Teams Take Work

Set the Intention to Hold the Tension

I had a planning/in-take meeting with a curriculum director yesterday. He's in his first year in the role, and prior to serving within this district he had experience as a state specialist and building level administrator. The intent of our meeting was to brainstorm possible supports for his current teams (who happen to be in their initial, roll-out year of professional learning communities/curriculum development). After a few minutes of updating me on the state of the union with his schools, we jointly quipped about how truly difficult this work is and how, as we've both found, if you're not ready to take this on as a district--it's best that you don't.


To be clear--he wasn't suggesting that his current district was unready; rather he recalled work he had started--but then had been stopped--by other districts who realized they weren't ready to dive in to the structure, accountability, and systems required for teams to truly thrive.


I've been thinking lately that professional learning communities, or PLCs as we often refer to them, honestly could be called TLCs--Team Learning Communities. I've also seen that some districts call them TLCs, but it standards for Teaching and Learning Communities. I like both of these because it brings a personal feel that's strong than the word "professional." With that being said, I also whole-heartedly advocate that we just call the team what it is--a PLC--when it is, in fact one.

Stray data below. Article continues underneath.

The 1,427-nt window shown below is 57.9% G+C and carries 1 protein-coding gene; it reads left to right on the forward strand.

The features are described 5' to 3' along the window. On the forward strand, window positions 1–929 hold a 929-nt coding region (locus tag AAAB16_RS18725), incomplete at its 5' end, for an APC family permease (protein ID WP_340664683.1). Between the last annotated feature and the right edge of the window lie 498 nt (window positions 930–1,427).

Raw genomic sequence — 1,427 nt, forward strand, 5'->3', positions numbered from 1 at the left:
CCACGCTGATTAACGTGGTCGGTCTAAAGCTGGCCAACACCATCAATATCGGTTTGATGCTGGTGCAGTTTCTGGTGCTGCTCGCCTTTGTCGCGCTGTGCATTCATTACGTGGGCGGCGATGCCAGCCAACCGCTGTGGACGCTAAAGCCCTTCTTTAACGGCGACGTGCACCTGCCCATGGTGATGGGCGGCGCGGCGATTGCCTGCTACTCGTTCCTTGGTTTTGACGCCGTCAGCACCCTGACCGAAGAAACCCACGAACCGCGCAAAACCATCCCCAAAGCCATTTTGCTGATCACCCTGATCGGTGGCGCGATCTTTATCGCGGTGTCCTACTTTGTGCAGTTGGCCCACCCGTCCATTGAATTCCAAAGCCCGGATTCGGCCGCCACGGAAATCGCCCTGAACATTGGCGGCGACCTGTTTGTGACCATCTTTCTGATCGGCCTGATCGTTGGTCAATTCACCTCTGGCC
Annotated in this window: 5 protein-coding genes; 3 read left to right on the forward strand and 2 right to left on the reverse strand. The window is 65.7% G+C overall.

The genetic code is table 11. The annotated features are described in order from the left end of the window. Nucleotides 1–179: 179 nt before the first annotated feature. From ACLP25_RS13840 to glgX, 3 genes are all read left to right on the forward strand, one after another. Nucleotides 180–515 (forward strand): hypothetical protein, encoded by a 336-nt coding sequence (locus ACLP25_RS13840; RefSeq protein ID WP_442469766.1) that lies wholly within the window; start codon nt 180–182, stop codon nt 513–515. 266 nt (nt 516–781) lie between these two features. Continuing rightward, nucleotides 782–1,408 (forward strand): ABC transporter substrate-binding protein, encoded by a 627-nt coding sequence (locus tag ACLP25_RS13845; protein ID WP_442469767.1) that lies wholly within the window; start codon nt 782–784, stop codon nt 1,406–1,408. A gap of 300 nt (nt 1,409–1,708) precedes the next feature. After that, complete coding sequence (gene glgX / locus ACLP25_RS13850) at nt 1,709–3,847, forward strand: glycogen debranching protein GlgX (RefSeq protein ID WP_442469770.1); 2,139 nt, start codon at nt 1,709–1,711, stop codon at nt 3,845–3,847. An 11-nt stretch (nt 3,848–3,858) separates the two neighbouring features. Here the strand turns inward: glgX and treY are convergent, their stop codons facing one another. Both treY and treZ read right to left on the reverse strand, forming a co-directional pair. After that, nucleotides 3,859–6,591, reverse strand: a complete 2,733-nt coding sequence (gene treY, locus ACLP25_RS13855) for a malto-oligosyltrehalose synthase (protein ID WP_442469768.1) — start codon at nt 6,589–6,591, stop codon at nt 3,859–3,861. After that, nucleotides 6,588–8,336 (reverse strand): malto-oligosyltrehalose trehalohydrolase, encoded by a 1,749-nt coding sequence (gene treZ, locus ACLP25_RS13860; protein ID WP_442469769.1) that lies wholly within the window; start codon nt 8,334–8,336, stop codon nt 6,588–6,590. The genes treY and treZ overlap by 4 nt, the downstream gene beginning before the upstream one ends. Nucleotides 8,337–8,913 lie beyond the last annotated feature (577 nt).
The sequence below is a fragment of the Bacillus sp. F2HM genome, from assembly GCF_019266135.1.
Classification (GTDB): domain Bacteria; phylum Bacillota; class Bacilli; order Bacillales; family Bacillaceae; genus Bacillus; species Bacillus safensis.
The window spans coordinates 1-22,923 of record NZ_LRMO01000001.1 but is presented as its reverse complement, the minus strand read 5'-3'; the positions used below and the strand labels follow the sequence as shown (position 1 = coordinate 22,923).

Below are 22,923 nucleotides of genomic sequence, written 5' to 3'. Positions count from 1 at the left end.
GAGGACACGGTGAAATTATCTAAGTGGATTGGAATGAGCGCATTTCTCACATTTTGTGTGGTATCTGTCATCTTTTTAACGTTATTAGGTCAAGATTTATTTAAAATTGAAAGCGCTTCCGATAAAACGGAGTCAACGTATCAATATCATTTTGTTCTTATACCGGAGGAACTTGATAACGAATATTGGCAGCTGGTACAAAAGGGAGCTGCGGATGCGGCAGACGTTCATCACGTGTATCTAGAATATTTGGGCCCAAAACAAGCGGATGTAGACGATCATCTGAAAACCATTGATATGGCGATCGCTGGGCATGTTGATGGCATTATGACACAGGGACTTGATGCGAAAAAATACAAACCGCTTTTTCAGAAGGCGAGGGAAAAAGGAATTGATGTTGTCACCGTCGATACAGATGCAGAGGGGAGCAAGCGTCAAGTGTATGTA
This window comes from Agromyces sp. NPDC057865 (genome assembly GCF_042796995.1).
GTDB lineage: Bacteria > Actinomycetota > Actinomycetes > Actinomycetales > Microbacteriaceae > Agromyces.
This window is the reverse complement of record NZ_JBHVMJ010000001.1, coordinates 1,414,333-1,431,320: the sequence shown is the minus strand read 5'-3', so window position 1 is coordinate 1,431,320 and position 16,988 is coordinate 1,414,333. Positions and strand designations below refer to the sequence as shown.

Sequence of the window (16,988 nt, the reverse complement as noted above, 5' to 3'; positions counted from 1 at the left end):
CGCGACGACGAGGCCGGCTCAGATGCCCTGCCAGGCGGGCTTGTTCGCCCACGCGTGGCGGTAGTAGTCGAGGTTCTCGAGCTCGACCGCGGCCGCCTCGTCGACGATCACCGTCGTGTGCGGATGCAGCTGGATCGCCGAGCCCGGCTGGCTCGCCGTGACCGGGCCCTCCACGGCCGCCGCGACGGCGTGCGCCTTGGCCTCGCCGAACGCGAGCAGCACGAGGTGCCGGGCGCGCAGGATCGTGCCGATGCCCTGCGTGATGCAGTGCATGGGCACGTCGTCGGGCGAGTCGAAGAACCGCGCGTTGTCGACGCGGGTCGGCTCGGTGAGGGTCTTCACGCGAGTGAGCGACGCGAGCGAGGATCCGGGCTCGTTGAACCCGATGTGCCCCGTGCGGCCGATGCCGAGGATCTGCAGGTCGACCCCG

Which leads me to an important distinction that I often need to make early on with my district teams: What's the difference between a general team and a PLC?


I suppose the simple answer is that a PLC is a type of educational team--one that is grounded in the analysis of data to drive problem-solving, question-asking, and decision-making. A PLC team is led by a teacher, not a coach, department head, or administrator, and it is the team who determines what next steps they will collectively take to improve instruction and learning for students. For a great, succinct definition of a PLC, I often point people to this short article by Richard Dufour, "What is a Professional Learning Community."


There are various other types of teams that are important and needed within a school setting, and some times depending on your school size or make-up, you may need interdisciplinary groups to serve as PLCs (rather than grade level teams in elementary or departmental teams in secondary).


You might have your leadership team, your MTSS team, your SIP team--and each of these is made up of various staff members helping you work towards various goals. At my previous district, Brownsburg High School (as well as the two middle schools) created grade level cohorts for students so that they cycle with a common counselor and assistant principal for their years within the buildings. We call those groups teams, and the adults in these teams work together to meet the needs of each unique student who is in their cohort.